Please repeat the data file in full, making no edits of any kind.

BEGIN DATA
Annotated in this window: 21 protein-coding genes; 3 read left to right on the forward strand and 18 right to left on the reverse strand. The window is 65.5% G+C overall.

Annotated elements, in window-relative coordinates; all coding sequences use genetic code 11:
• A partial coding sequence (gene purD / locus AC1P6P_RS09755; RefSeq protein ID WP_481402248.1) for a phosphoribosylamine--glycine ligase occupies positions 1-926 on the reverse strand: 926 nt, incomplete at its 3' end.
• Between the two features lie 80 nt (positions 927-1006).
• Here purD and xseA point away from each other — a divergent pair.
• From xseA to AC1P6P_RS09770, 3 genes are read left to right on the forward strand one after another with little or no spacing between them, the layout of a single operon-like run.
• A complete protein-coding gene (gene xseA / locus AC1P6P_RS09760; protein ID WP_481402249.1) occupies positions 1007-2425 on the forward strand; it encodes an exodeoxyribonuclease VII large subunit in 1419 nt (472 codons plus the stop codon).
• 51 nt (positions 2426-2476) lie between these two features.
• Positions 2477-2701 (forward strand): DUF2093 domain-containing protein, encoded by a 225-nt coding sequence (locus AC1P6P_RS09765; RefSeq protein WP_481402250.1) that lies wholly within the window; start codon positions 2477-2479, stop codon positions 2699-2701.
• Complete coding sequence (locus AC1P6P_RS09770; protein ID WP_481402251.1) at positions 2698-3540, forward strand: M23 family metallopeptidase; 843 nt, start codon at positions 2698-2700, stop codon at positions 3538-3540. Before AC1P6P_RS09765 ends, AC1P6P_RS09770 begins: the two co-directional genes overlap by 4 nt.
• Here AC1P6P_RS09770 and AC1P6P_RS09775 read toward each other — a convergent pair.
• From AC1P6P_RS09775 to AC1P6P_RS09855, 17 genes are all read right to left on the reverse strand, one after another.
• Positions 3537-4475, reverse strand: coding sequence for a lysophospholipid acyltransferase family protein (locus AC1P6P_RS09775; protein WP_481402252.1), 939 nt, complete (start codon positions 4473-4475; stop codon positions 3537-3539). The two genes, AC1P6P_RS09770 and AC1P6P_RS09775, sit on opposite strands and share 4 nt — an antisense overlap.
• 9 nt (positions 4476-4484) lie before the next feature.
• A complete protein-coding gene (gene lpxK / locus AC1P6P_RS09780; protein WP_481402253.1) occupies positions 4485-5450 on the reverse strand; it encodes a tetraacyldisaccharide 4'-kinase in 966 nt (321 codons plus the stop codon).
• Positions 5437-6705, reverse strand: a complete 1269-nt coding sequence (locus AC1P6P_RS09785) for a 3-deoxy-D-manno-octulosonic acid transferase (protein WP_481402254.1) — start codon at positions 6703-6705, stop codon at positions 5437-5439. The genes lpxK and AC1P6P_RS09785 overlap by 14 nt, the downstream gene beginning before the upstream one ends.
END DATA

Annotated in this window: 21 protein-coding genes; 3 read left to right on the forward strand and 18 right to left on the reverse strand. The window is 65.5% G+C overall.

Annotated elements, in window-relative coordinates; all coding sequences use genetic code 11:
• A partial coding sequence (gene purD / locus AC1P6P_RS09755; RefSeq protein ID WP_481402248.1) for a phosphoribosylamine--glycine ligase occupies positions 1-926 on the reverse strand: 926 nt, incomplete at its 3' end.
• Between the two features lie 80 nt (positions 927-1006).
• Here purD and xseA point away from each other — a divergent pair.
• From xseA to AC1P6P_RS09770, 3 genes are read left to right on the forward strand one after another with little or no spacing between them, the layout of a single operon-like run.
• A complete protein-coding gene (gene xseA / locus AC1P6P_RS09760; protein ID WP_481402249.1) occupies positions 1007-2425 on the forward strand; it encodes an exodeoxyribonuclease VII large subunit in 1419 nt (472 codons plus the stop codon).
• 51 nt (positions 2426-2476) lie between these two features.
• Positions 2477-2701 (forward strand): DUF2093 domain-containing protein, encoded by a 225-nt coding sequence (locus AC1P6P_RS09765; RefSeq protein WP_481402250.1) that lies wholly within the window; start codon positions 2477-2479, stop codon positions 2699-2701.
• Complete coding sequence (locus AC1P6P_RS09770; protein ID WP_481402251.1) at positions 2698-3540, forward strand: M23 family metallopeptidase; 843 nt, start codon at positions 2698-2700, stop codon at positions 3538-3540. Before AC1P6P_RS09765 ends, AC1P6P_RS09770 begins: the two co-directional genes overlap by 4 nt.
• Here AC1P6P_RS09770 and AC1P6P_RS09775 read toward each other — a convergent pair.
• From AC1P6P_RS09775 to AC1P6P_RS09855, 17 genes are all read right to left on the reverse strand, one after another.
• Positions 3537-4475, reverse strand: coding sequence for a lysophospholipid acyltransferase family protein (locus AC1P6P_RS09775; protein WP_481402252.1), 939 nt, complete (start codon positions 4473-4475; stop codon positions 3537-3539). The two genes, AC1P6P_RS09770 and AC1P6P_RS09775, sit on opposite strands and share 4 nt — an antisense overlap.
• 9 nt (positions 4476-4484) lie before the next feature.
• A complete protein-coding gene (gene lpxK / locus AC1P6P_RS09780; protein WP_481402253.1) occupies positions 4485-5450 on the reverse strand; it encodes a tetraacyldisaccharide 4'-kinase in 966 nt (321 codons plus the stop codon).
• Positions 5437-6705, reverse strand: a complete 1269-nt coding sequence (locus AC1P6P_RS09785) for a 3-deoxy-D-manno-octulosonic acid transferase (protein WP_481402254.1) — start codon at positions 6703-6705, stop codon at positions 5437-5439. The genes lpxK and AC1P6P_RS09785 overlap by 14 nt, the downstream gene beginning before the upstream one ends.